Once in place, an embolic fluid is injected through the catheter and into the targeted arteries. This fluid then works to block blood flow within the artery, which effectively cuts off the blood supply to the uterine fibroid being treated. This may be applied to as many fibroids as needed, and the blood then recirculates through other arteries in the pelvis.
Uterine fibroid embolization is typically performed on an outpatient basis, meaning that you may return home following your procedure. Over the next several weeks, fibroids should gradually reduce in size as they continue to not receive the blood necessary for further development and growth.
Benefits and risks of uterine fibroid embolization
Compared to more traditional approaches to treating fibroids, UFE is much less invasive. Because UFE does not require a large incision or general anesthesia, there is a lower risk of potential complications and your recovery time is shortened. A majority of women who receive uterine fibroid treatment using UFE are able to return to regular daily activities in 1-2 days.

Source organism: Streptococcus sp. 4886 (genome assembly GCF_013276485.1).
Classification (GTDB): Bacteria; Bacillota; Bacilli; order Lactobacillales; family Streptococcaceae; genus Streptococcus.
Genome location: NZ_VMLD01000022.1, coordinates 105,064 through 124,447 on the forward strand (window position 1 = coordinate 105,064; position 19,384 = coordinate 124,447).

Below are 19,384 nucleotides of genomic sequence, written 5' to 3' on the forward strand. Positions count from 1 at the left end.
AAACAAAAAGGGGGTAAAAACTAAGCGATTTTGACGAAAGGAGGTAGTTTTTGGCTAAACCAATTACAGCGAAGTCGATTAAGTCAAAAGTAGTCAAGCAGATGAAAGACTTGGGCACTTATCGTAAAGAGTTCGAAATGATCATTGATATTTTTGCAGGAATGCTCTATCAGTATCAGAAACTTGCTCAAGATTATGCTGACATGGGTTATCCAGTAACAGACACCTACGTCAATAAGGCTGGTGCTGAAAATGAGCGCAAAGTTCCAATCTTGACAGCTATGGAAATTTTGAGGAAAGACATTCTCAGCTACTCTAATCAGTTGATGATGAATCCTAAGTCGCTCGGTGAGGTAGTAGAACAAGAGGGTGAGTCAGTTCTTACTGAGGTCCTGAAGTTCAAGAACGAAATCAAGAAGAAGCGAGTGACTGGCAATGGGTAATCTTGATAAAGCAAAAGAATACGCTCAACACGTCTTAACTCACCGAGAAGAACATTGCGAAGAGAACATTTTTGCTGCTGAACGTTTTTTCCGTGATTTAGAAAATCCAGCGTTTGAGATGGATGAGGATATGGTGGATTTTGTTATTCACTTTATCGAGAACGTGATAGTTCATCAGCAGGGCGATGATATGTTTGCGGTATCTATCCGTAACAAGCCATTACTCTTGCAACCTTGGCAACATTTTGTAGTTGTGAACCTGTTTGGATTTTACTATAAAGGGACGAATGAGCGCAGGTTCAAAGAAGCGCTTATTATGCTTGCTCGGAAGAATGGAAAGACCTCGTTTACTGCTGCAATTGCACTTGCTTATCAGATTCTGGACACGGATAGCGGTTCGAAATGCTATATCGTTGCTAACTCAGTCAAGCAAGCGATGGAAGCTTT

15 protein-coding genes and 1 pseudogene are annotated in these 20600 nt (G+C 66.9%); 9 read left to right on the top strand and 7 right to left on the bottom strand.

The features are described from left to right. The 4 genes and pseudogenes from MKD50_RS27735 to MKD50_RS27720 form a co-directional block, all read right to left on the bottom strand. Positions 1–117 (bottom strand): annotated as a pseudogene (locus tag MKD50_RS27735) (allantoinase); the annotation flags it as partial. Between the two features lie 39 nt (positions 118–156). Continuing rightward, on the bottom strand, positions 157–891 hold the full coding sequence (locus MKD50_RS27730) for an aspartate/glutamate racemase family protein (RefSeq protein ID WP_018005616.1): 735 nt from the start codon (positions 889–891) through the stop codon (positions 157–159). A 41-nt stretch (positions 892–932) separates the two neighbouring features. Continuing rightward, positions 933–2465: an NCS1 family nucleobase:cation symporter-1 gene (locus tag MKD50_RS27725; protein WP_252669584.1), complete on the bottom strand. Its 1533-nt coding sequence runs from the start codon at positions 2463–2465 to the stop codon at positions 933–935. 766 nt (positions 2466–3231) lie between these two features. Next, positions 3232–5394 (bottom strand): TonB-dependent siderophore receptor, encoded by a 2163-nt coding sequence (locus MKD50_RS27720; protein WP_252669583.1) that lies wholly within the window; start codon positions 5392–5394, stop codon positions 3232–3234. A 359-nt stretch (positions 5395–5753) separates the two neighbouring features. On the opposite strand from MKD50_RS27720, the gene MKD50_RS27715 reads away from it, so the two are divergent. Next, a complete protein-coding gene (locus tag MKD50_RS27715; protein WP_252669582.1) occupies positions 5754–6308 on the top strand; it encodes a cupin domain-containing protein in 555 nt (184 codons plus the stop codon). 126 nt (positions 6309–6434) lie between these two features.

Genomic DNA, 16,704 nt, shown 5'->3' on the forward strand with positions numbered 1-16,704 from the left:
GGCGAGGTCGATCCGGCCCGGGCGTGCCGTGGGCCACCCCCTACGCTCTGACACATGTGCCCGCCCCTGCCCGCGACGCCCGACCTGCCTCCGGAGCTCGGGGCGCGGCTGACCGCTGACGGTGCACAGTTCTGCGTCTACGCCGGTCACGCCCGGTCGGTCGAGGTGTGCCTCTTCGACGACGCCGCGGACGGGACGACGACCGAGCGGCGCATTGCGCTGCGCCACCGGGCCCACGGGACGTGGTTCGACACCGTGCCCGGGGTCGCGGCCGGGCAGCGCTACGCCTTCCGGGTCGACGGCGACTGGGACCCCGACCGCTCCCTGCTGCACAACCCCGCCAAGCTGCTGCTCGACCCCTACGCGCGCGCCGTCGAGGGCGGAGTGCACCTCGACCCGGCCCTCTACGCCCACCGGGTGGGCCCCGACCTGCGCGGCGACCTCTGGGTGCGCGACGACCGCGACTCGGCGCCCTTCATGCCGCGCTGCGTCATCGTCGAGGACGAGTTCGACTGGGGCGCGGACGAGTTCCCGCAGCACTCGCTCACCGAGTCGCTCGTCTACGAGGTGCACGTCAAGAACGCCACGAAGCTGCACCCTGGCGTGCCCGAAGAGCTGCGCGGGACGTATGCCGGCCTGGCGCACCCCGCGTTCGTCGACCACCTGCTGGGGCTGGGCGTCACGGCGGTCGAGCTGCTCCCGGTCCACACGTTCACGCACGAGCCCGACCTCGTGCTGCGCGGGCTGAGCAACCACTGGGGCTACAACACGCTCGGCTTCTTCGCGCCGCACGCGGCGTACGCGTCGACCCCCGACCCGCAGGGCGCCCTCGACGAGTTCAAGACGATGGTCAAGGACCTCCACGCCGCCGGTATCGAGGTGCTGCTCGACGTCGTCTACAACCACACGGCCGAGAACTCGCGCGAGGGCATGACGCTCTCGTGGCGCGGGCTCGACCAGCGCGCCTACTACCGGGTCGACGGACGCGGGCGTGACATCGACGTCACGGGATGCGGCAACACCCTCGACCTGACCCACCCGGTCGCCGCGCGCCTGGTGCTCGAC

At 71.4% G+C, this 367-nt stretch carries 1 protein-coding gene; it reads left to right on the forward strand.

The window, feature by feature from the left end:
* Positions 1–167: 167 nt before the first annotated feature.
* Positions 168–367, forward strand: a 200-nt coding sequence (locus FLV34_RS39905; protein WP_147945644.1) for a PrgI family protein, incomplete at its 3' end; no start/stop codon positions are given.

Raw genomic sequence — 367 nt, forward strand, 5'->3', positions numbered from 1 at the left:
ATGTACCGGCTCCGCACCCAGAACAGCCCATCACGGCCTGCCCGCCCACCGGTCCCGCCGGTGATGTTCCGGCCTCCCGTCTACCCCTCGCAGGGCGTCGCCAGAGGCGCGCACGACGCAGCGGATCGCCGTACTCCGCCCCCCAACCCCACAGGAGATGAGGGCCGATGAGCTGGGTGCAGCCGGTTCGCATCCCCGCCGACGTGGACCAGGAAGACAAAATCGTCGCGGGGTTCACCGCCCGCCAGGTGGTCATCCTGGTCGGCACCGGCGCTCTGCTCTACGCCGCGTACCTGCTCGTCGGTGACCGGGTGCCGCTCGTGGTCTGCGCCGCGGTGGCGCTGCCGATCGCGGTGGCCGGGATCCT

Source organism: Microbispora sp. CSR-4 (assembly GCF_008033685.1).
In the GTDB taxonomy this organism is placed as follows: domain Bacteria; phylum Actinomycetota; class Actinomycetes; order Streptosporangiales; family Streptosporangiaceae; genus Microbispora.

However, while uterine artery embolization is an effective treatment for uterine fibroids, there is no conclusive data or scientific results that establish the impact of uterine fibroid embolization on fertility and pregnancy. Therefore, before choosing this fibroid treatment, it is very important that you understand the potential inability to conceive in the future.
What happens during uterine fibroid embolization?
The entire fibroid treatment typically lasts less than 1 hour and is performed as an outpatient therapy. Prior to the procedure, some tests may have to be done. Your doctor will let you know of any preparation needed before your procedure.
Uterine fibroid embolization begins with a tiny incision in the femoral artery. Using specialized X-ray equipment, the interventional radiologist passes a catheter (small tube) into the femoral artery, to the uterine artery, and guides it near the location of the fibroid tumor.
When the catheter has reached the location of the fibroids, embolic material (small spheres) is injected through the catheter into the blood flow leading to the uterine fibroid tumors. The embolic material is designed to block the vessels around the fibroid, depriving it of the blood and oxygen it needs to grow. The blood and oxygen deprivation results in fibroids shrinking. The embolic material remains permanently in the blood vessels at the fibroid site.
Once embolization of the uterine artery has been completed on both sides, the catheter is gently removed and the incision is closed using a vascular closure device.